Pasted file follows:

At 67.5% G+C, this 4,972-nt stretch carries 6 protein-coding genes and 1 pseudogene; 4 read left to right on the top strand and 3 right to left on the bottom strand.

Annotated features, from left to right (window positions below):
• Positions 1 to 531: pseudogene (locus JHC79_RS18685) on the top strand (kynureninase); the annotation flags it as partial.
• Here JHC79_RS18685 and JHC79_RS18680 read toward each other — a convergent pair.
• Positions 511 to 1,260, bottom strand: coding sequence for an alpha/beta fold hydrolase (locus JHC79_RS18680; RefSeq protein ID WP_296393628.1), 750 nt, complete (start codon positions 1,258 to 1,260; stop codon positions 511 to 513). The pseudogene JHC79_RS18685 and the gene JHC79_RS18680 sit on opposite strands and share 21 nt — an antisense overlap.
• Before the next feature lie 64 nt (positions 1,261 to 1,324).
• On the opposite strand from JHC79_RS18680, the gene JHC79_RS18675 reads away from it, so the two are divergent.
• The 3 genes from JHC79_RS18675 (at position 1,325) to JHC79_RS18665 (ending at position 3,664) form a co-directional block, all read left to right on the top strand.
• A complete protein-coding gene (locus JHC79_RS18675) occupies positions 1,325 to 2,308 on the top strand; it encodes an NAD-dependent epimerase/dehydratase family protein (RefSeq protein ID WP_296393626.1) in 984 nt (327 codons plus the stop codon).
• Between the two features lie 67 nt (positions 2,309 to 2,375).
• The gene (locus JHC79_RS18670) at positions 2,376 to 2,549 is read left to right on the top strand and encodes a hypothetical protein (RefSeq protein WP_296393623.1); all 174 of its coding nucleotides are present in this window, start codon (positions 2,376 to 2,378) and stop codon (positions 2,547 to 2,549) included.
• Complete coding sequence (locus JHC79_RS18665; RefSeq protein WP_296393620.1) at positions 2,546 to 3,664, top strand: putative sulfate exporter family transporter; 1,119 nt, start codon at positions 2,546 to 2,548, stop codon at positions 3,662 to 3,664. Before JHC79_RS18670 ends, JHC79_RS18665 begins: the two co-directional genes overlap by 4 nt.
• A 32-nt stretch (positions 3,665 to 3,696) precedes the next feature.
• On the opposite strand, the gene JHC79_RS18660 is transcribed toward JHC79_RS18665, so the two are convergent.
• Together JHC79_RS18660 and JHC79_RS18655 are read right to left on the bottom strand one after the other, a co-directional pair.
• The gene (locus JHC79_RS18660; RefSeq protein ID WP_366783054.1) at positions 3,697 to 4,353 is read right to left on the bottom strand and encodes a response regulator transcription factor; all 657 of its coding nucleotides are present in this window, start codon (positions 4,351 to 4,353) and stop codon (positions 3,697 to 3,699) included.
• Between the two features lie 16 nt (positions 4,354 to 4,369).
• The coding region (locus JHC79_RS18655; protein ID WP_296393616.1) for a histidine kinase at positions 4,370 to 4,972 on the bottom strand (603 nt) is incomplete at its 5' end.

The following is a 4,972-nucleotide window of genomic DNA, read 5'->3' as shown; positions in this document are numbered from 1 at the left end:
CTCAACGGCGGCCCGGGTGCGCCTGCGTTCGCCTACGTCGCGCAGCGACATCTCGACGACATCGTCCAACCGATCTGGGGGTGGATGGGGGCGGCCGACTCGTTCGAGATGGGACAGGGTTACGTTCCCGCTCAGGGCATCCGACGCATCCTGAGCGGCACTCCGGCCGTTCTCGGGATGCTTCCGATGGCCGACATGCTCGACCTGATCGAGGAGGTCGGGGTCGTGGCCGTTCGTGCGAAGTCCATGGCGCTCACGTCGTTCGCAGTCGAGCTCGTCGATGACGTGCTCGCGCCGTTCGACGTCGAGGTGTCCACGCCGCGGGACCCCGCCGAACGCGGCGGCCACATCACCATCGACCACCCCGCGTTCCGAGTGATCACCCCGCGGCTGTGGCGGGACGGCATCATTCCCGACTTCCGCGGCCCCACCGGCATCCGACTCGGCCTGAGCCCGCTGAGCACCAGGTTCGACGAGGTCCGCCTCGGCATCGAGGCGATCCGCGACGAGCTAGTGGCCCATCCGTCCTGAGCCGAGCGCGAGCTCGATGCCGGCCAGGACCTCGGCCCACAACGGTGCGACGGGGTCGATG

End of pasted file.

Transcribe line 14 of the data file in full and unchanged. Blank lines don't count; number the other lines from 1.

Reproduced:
• On the opposite strand, the gene JHC79_RS18660 is transcribed toward JHC79_RS18665, so the two are convergent.